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New Kinds of Brain Cells Revealed in Study

New Kinds of Brain Cells Revealed in Study
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Salk Institute


Salk Institute (click to view)

Salk Institute

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Under a microscope, it can be hard to tell the difference between any two neurons, the brain cells that store and process information. So scientists have turned to molecular methods to try to identify groups of neurons with different functions.

Now, Salk Institute and University of California San Diego scientists have, for the first time, profiled chemical modifications of DNA molecules in individual neurons, giving the most detailed information yet on what makes one brain cell different from its neighbor. This is a critical step in beginning to identify how many types of neurons exist, which has eluded neuroscientists but could lead to a dramatically better understanding about brain development and dysfunction. Each cell’s methylome — the pattern of chemical markers made up of methyl groups that stud its DNA — gave a distinct readout that helped the Salk team sort neurons into subtypes. The work appears in the journal Science on August 10, 2017.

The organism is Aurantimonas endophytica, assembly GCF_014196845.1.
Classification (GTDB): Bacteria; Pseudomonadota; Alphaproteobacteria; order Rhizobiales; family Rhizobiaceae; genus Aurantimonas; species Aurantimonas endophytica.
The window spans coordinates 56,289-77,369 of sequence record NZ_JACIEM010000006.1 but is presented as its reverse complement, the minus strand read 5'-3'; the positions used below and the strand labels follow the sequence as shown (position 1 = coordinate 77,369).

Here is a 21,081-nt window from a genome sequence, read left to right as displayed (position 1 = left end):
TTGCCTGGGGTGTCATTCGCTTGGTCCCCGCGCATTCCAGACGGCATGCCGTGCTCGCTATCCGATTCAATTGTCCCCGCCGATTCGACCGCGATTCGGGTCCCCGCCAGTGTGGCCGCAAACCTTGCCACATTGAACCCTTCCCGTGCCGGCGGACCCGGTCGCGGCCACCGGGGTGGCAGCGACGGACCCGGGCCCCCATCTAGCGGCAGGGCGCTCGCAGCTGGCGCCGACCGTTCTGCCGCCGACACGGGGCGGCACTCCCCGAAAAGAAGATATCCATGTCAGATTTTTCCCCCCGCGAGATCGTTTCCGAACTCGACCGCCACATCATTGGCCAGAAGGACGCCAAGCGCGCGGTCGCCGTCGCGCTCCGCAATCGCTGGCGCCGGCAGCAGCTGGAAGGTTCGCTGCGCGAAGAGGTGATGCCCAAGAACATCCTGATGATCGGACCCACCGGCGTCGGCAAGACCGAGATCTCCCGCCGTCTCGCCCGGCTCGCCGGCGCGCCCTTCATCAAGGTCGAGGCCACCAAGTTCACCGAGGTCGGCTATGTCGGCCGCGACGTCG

“We think it’s pretty striking that we can tease apart a brain into individual cells, sequence their methylomes, and identify many new cell types along with their gene regulatory elements, the genetic switches that make these neurons distinct from each other,” says co-senior author Joseph Ecker, professor and director of Salk’s Genomic Analysis Laboratory and an investigator of the Howard Hughes Medical Institute.

In the past, to identify what sets different types of neurons apart from each other, researchers have studied levels of RNA molecules inside individual brain cells. But levels of RNA can rapidly change when a cell is exposed to new conditions, or even throughout the day. So the Salk team turned instead to the cells’ methylomes, which are generally stable throughout adulthood.

“Our research shows that we can clearly define neuronal types based on their methylomes,” says Margarita Behrens, a Salk senior staff-scientist and co-senior author of the new paper. “This opens up the possibility of understanding what makes two neurons — that sit in the same brain region and otherwise look similar — behave differently.”

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